As the Beast and Belle build their friendship/romance, Beast shows Belle to the castle library and tells her reverently that it’s now all hers.  There are thousands if not hundreds of thousands of books there.  It’s a great scene, as Belle adores books, and Beast clearly wants to do something nice for her.  Beast is starting to understand the joy of giving, even as Belle takes in the sights.

I had to wonder… what if I had a library like that?  What if I were a monarch, with a castle full of retainers, trained to cater to my every whim?  What if I had no real purpose in life but to consume and be coddled?  Would I spend all my time in that library?  I think I would spend a lot of my time there, though I’d want a nice science lab next door and perhaps an orrery and observatory in the highest level of the library, maybe a foundry for some nice steampunk experimentation a little ways off, next to the wood shop.

I love books.  I devour data, and am almost always reading a few books at a time.  I love learning and thinking, finding new interconnections between bits of data.

And yet… I don’t think I’d be content with a life of pure consumption.  At some point, the itch to create would grow unbearable, and I’d have to go paint, draw, build, sculpt or write.  I just can’t life a life only comprised of taking, I have to give; I am driven to create, to contribute, to turn my energies to constructive ends.

Like Gordon’s “word monkeys”, the thoughts and ideas that are prompted by the education represented by consuming those books just have to go somewhere other than the recesses of my grey matter.  This is why I blather at length about game design (and other tish tosh) rather than just letting myself get sucked into WoW or the latest Civilization game.  Sure, I like consuming well-crafted pieces of gaming almost as much as I love reading… but I have a deeper itch to give, rather than take.

And sometimes, I have to wonder if perhaps games, of all forms of entertainment, might not be the best suited to scratch both itches at the same time.  Ours is an interactive medium, after all, and we really can let the player do extraordinary things in fantastic settings that just couldn’t happen elsewhere.  To me, that’s the strength of games; the ability to facilitate exploratory and investigative thought in situations that might not otherwise be available.  Perhaps we might not harness gamer impulses to cure cancer or Save the Universe… but I do think it is very possible to let games foster creativity and constructive impulses rather than be mere passive entertainment.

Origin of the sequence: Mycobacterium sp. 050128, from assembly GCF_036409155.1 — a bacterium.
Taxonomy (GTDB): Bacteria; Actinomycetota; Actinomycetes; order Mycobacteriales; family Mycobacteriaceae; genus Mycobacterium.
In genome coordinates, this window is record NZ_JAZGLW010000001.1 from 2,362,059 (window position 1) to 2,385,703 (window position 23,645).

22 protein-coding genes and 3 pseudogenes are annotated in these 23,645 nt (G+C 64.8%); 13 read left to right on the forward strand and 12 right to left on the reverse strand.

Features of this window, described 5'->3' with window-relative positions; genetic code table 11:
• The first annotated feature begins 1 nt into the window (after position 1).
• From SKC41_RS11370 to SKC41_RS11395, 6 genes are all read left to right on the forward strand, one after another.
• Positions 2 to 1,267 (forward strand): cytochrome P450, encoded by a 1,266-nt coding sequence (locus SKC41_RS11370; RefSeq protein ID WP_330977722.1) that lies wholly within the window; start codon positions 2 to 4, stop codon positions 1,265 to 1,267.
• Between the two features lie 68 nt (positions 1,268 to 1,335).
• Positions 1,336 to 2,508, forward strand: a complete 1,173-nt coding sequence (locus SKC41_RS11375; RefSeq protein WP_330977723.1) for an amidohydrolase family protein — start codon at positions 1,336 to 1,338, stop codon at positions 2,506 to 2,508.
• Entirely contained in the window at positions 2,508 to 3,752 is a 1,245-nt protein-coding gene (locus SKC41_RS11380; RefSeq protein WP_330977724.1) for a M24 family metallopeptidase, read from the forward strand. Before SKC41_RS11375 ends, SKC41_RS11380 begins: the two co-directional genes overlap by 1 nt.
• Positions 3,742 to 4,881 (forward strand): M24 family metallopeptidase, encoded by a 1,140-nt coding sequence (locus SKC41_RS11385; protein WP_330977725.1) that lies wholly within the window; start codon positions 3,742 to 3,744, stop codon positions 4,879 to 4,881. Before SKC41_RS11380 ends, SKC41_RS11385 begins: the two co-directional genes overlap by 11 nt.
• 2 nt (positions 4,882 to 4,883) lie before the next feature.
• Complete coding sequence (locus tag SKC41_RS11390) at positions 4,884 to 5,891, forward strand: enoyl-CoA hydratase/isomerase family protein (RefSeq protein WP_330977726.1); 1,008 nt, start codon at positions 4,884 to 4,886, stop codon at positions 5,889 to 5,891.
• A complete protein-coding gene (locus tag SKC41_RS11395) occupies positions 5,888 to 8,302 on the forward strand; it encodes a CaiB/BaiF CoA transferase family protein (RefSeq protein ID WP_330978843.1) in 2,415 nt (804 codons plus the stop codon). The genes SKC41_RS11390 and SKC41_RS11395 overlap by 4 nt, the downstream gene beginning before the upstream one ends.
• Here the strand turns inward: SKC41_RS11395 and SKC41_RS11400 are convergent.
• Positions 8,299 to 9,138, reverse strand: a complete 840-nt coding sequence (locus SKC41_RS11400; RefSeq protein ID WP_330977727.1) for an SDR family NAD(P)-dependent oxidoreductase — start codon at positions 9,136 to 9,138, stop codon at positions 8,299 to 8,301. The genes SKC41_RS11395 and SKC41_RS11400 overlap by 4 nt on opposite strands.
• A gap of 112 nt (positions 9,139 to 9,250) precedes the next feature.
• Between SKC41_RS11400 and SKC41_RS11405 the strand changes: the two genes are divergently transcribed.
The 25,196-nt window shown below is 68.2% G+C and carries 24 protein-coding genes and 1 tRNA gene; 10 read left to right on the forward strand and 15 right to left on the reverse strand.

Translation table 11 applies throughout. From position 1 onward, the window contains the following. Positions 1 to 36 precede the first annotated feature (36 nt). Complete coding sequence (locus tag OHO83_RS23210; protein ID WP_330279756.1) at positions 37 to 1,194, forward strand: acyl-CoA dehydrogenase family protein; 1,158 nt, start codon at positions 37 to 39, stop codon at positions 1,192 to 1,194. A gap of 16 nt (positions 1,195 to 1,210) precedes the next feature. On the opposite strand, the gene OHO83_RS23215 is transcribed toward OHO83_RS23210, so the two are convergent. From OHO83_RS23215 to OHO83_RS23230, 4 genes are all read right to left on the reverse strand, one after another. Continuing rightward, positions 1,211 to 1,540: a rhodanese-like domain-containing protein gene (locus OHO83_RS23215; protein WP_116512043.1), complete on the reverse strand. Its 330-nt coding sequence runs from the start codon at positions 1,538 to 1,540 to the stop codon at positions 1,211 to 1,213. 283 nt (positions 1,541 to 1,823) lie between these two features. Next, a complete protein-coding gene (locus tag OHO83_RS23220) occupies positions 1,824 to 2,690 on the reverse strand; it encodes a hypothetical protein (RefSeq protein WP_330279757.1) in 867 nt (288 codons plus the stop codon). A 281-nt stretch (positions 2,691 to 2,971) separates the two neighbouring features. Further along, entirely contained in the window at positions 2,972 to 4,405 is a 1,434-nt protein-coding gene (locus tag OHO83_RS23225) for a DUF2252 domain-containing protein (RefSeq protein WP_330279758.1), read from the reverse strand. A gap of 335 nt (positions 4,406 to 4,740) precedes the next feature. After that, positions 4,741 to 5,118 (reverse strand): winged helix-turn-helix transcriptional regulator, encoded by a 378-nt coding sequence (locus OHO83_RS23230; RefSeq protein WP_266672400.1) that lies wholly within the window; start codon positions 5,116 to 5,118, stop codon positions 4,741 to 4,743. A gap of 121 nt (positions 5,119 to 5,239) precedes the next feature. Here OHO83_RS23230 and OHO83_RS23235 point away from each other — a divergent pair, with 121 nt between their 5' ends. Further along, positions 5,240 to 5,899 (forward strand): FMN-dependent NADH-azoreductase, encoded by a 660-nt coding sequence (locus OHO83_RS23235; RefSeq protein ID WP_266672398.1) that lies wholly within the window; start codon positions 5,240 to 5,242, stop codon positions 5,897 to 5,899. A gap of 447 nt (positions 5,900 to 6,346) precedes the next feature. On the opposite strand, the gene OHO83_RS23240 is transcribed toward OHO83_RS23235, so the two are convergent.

This is why I write here on the blog, it’s why I pontificate about making new games and explore new ramifications for fictional constructs like magic, it’s why I’m not working on movies like I was trained to.  I see something here in the medium of games… and I want to explore that potential.  I want to contribute something positive to the world and my posterity, even though I’m a mere artist with delusions of adequacy.

Time will tell if I manage to do so, but in the meantime, please forgive my protracted blathering here and there; I’m muddling my way through like any good muggle with only a foggy view of the more expansive reality around me.  Here’s hoping I can poke through to the light here and there, and show others some of the sights.

In the meantime, thank you for all of your comments and conversation.  As much fun as it is sending these blog posts out into the digital ocean in little WordPress bottles, it’s gratifying and humbling to see when someone lobs a message back, and all of us learn a little more.

Best wishes for Thanksgiving, if you celebrate it!  If you don’t, well, here’s hoping you have a good weekend anyway!

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…have good reason to outweigh the needs of the many, Spock’s heroic sacrifice notwithstanding.

Y’see, as Uhura rightly points out in Of Gods and Men, the balance between the needs of the many and the needs of the few and how it guides choices hinges on who makes the choices.  It’s the difference between communism and community, between fascism and freedom.

When the individual chooses to sacrifice for the many, it’s noble and heroic.  When the group sacrifices for an individual, it’s heartwarming and constructive.

When the group tells the individual to sacrifice for the sake of the collective, it’s a short hop to Big Brother Statism and all of its ills.  When the individual demands the group sacrifice for them, special interests can control society over the voice of a silent majority.

…and yes, I just used Star Trek and a fan film as a springboard to obliquely refer to a game company’s statist behavior and warn against fascism clothed in feel-good stated intentions.  Yes, I think that Blizzard using RealID as some sort of “the community needs to be a better place” excuse, while stripping away the defenses of people who would rather be anonymous for non-trolling reasons is firmly on the wrong side of the balance of this “needs” philosophy.  I won’t bother with political applications of this principle at the moment, but they exist.

While I’m at it, here’s an interesting take on how the Federation might just be a giant, scary cultish mess (the second video, unfortunately it’s a bit mouthy, but he makes some solid points).

Too much geek for one day?